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First Up - Brickey's Shaw Bears

Duke starts the brief exhibition season with Shaw, coached by former Duke
great Robert Brickey. We got to know Brickey fairly well shortly after he
graduated, and while he was at that time a bit wild, as many young men at loose
ends are, he found his way and is a well regarded young coach.

Unfortunately, his Shaw team is likely to find itself considerably
outmatched. Brickey's team is limited numerically and size-wise. The
current roster is nine players, with no centers listed. In fact, only four
players are taller than 6-5 and only one is 6-6.

It's always possible that a small, quick team can surprise a bigger team, but
it would be a monumental surprise if that happened. Duke has size,
quickness, power, and confidence that Shaw will find hard to overcome.

The nature of exhibition games is that they are scheduled to give your team a
chance to see what strengths and weaknesses it possesses. Winning is
generally taken for granted (at least by the home team).

One advantage Shaw has is that Brickey has a very good idea what Coach K will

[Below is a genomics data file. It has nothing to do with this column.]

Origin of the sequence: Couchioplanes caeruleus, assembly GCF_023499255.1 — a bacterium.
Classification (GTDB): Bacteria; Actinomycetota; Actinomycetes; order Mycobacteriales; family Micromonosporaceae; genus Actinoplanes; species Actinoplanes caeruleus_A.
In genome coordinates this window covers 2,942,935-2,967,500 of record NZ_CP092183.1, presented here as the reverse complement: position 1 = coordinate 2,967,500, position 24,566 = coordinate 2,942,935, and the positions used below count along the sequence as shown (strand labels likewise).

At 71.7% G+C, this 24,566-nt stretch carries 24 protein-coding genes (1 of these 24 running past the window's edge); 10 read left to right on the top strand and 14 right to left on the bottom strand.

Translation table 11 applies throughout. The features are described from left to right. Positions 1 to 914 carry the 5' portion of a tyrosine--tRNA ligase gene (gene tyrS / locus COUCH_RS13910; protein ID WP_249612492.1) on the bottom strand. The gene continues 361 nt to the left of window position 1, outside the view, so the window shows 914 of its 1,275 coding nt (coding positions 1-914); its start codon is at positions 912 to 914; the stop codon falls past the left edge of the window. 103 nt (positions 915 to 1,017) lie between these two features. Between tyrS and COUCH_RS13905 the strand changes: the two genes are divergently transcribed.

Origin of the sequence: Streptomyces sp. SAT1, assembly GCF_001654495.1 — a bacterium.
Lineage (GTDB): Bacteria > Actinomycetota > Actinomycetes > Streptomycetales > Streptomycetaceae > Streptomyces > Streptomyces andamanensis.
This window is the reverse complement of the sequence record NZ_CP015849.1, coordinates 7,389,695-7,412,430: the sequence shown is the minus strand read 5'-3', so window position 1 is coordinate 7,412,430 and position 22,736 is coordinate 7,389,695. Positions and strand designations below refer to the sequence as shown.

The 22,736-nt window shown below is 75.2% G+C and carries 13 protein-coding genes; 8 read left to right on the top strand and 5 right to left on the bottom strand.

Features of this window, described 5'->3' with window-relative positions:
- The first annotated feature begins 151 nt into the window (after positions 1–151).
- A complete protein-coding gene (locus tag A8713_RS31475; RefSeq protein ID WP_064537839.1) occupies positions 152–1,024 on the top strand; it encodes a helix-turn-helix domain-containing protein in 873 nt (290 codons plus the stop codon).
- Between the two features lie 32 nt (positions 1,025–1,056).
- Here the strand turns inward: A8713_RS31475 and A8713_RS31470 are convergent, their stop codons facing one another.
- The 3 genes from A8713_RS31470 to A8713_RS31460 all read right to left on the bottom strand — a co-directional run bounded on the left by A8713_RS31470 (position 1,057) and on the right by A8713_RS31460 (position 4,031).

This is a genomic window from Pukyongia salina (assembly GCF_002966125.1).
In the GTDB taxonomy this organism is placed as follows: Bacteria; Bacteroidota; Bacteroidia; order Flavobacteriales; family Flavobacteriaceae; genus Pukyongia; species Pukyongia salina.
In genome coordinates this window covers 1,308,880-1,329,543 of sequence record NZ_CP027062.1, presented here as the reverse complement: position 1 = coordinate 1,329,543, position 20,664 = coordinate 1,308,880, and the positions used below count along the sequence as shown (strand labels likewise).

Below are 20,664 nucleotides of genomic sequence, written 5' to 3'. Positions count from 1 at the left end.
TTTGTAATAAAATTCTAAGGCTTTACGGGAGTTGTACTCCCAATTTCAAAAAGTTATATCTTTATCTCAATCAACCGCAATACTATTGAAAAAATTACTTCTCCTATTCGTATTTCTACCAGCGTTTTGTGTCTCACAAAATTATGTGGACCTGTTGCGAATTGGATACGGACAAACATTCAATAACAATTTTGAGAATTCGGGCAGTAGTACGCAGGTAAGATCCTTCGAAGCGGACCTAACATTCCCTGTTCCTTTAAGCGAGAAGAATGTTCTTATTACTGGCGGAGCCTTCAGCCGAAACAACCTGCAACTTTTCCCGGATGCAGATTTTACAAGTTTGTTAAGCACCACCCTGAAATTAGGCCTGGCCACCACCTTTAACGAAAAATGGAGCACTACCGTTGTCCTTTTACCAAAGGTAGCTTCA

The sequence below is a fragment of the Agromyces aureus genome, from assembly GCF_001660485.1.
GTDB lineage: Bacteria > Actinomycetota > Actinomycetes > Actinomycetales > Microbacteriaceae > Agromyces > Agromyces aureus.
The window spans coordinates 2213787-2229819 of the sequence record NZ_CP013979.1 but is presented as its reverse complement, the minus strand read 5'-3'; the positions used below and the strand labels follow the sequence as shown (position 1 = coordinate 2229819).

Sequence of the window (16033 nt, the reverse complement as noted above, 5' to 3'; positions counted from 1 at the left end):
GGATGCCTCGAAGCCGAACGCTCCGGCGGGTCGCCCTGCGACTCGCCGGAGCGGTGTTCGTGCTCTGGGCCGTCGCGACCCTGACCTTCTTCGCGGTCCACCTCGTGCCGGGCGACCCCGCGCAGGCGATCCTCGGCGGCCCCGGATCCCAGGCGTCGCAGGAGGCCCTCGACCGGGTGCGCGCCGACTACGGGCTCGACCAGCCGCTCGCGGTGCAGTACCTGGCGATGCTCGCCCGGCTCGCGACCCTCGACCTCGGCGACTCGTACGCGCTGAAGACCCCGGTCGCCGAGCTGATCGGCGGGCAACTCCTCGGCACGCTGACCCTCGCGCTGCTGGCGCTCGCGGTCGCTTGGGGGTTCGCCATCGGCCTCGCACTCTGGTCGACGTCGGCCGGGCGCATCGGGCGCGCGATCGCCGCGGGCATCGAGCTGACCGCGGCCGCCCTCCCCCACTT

do, while Coach K may not realize whatever Brickey has added to his Duke
foundation. Many people, for instance, would assume Shaw should try and
zone Duke.

And the players know each other and have played against each other, living,
as they do, in a rarified competitive world.

There wasn't always such a disparity between traditionally black schools and
the ACC. Winston-Salem State had Earl Monroe; Earl Manigault almost played
at two schools, both traditionally black. Before integration, the better
players often went to the traditionally black schools because they had no
choice. Billy Packer has spoken of how he would sneak over to
Winston-Salem State to see a star player there.

One unfortunate aspect of this game is not being able to see Brian Zoubek
against a similarly sized big man. After his star turn in the Blue-White
scrimmage, it'd be great to see him take on another big man. But that
won't happen Thursday. We will, though, get to see how he deals with
guarding a smaller guy, which should be equally interesting.